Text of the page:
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TirolWool: A Story of Success
Ort: Alpbachtal Seenland
Hopfgarten in Defereggental Valley, East Tirol. A mountain farm with adjoining inn, encircled by steep meadows and pastures. Peter, the son, returns home from school. The farm is a sheep farm. One of the sheep welcomes Peter. It is his favourite sheep and acts almost like a dog. Peter caresses the sheep before he enters his home and washes his hands to help in his parents’ inn.
Peter has left his parents’ mountain farm a long time ago. Today, he is managing director and chief instructor of the Tirol Mountain Rescue. However, Peter Veider still has a deep love for nature and sheep. Years ago, he began to find ways of using Tirol sheep wool in the clothing industry to support Tirol sheep farmers.
Peter Veider – Rescuer, Nature Lover, Sheep Addict and TirolWool Inventor
The Tirol Mountain Sheep in its ideal habitat.
The Proven Benefits of Tirol Sheep Wool
Thinking of sheep wool, I recall the itchy sweaters my Grandma used to knit. Today, the coarse wool of Tirol mountain sheep is not used as textile anymore. Nowadays, the fleece of sheep is used as padding in outerwear. What you might not know is that the wool on a sheep’s back is actually a sophisticated web of fibers with a variety of uses. That is exactly what Peter Veider wanted to show.
Together with his daughter and the Technology Center for Ski and Alpine Sports at the University of Innsbruck, he succeeded in scientifically proving the benefits of Tirol sheep wool. An environmental chamber was used to test the effects of extreme weather conditions on 60 test subjects wearing jackets padded with Tirol sheep wool. Extreme conditions are very familiar to the managing director of the Tirol Mountain Rescue anyway. Mountain rescue team members are on call, 24 hours a day, 365 days a year to save lives. No matter how cold, wet or stormy the weather is on the precipitous crags from where they recover climbers.
The result of the environmental chamber testing was very convincing: Tirol sheep wool is breathable, thermo-regulating, warm even when wet, and a perfect insulator. Moreover, wool is natural, renewable and sustainable, making it a preferable alternative to down and synthetic insulations. However, the results are not all that surprising. After all, sheep have been able to survive the harsh elements at elevations of 2,000 meters using their wool coats to protect them from extreme cold and heat. So why not use this versatile fiber to protect humans from the elements, too?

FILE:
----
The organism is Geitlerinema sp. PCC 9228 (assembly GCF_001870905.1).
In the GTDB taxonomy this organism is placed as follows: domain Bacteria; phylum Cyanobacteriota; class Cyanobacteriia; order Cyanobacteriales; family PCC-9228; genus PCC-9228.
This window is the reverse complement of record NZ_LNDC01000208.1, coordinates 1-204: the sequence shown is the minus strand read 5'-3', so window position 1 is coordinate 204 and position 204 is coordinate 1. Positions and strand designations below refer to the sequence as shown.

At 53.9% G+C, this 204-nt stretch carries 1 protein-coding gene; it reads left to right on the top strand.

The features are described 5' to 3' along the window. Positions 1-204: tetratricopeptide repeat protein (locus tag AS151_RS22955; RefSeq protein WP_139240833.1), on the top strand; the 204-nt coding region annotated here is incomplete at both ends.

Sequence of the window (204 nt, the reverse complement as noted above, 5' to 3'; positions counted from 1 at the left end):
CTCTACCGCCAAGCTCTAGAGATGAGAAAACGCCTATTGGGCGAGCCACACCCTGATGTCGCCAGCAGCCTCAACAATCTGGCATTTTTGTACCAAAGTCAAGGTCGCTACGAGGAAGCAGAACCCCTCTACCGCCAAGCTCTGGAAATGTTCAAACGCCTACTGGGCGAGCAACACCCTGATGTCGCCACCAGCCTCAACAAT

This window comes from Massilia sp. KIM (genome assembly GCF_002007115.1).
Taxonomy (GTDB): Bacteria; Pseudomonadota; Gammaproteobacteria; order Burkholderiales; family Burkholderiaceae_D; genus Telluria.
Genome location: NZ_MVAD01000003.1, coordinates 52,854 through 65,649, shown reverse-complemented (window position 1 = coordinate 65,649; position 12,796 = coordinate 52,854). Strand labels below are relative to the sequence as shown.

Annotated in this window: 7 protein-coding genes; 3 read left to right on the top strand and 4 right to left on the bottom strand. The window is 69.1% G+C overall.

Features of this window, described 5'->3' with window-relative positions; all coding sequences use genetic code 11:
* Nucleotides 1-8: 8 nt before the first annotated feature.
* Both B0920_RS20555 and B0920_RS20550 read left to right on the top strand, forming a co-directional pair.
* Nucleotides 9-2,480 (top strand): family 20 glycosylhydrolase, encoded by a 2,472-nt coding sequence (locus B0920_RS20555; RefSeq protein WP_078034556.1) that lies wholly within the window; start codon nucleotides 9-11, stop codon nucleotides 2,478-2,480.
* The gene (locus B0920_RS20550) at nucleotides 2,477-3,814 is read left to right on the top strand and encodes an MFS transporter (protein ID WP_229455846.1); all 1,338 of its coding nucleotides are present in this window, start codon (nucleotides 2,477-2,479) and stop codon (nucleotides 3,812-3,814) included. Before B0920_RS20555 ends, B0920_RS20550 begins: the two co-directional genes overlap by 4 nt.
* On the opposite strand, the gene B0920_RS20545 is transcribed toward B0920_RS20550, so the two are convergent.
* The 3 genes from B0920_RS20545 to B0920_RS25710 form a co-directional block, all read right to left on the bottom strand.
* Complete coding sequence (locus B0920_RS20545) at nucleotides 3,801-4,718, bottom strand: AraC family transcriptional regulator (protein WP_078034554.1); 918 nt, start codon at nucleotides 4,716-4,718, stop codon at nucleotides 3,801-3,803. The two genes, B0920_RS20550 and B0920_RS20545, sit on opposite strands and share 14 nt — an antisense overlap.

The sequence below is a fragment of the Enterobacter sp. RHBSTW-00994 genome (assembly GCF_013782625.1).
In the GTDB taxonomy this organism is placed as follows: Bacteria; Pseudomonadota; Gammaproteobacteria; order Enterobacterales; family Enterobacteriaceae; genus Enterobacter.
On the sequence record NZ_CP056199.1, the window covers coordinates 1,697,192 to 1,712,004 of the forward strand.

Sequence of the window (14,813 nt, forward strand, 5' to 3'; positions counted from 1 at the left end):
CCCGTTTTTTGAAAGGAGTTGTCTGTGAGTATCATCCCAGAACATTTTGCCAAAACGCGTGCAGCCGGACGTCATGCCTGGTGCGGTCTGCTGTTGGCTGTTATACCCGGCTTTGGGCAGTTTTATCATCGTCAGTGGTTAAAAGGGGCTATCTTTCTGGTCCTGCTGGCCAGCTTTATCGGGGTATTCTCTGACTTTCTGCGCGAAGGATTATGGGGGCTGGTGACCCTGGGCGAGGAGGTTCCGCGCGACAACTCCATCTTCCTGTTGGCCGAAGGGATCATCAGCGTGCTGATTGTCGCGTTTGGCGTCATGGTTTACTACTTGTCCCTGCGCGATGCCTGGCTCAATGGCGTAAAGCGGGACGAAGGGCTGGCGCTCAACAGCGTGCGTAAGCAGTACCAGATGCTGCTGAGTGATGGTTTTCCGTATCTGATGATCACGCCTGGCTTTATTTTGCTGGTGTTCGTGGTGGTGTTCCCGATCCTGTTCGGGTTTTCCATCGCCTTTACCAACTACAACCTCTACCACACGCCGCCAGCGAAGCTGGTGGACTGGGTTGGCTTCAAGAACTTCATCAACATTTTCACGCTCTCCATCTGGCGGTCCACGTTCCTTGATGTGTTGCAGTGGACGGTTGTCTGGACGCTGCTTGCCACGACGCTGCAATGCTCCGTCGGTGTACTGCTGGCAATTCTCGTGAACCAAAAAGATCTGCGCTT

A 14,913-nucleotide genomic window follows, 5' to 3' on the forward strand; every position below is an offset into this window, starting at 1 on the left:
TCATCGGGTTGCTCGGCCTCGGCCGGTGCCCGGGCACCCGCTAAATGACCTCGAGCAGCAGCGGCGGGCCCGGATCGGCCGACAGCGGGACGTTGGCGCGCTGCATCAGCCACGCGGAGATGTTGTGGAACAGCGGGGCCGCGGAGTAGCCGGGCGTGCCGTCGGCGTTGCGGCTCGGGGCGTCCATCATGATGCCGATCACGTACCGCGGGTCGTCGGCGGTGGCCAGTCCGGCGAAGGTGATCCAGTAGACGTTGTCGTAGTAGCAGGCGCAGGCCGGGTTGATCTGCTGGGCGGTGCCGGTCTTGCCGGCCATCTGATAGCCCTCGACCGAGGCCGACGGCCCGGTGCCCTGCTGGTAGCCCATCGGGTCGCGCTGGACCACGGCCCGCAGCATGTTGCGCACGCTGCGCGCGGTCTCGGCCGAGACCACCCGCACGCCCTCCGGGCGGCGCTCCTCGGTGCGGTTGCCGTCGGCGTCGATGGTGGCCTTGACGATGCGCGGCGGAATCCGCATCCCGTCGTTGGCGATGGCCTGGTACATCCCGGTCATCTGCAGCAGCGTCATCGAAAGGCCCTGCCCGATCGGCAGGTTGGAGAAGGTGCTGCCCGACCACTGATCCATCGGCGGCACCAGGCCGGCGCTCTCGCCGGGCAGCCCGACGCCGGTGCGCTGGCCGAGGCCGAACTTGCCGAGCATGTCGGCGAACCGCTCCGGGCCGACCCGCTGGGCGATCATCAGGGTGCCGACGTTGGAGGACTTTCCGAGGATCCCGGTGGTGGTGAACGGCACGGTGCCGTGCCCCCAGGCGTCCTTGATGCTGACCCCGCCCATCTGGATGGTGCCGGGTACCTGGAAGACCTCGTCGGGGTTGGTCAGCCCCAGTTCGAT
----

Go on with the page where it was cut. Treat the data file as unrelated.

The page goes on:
The Tirol Mountain Sheep is a breed of tough-as-nails sheep, living in harsh conditions where normal sheep wouldn’t survive.
Partnering with Salewa
Peter Veider had the vision of providing Tirol’s 4,500 mountain rescue team members with functional outerwear using Tirol sheep wool as insulation. However, it was years before his vision turned into reality. The clothing was to be manufactured in Tirol and it was meant to be stylish, colourful and durable. By wearing high performance jackets made of locally sourced wool, the young team members, all volunteers, were meant to identify themselves with the association and strengthen the bond.
As he was not able to find an appropriate clothing manufacturer in Tirol, Peter Veider extended his search to neighbouring South Tyrol, Italy. He found the Salewa Company in Bolzano. Company owner Heiner Oberrauch’s mother was born in Innsbruck, so there still is a connection to Tirol. Heiner Oberrauch designed jackets for the Tirol Mountain Rescue that are insulated with Tirol sheep wool. This led to the birth of the “TirolWool” brand. The wool filling has outperformed synthetic fibers in the meantime. Today, Salewa exclusively uses the natural and sustainable “TirolWool” insulation in its high performance outerwear. Now, that’s what I call a story of success!
Tirol Mountain Sheep are sheared twice a year.
While Peter Veider is happy to have found a product that delivers positive results for consumers, he is as well happy about what it can mean for those in the local sheep industry. The going-rate per kilogram for wool has tripled. It is still a modest Euro 1.50 per kilogram, but the bottom line was improved, and that’s quite something. Ascribing to the philosophy that a rising tide lifts all boats, future uses are being discussed. A Japanese mattress producer, for example, is interested in filling his mattresses with “TirolWool”.
That’s what the TirolWool Filling looks like…
“TirolWool” is available at the Tirol Shop
Salewa jackets made of locally sourced TirolWool are not only available to mountain rescue team members and extreme athletes, but for all those who are looking to be kept warm during their outdoor activities.
And that’s the reason why I need such a jacket. Freezing out while strolling over the Christmas Market is simply unacceptable to me!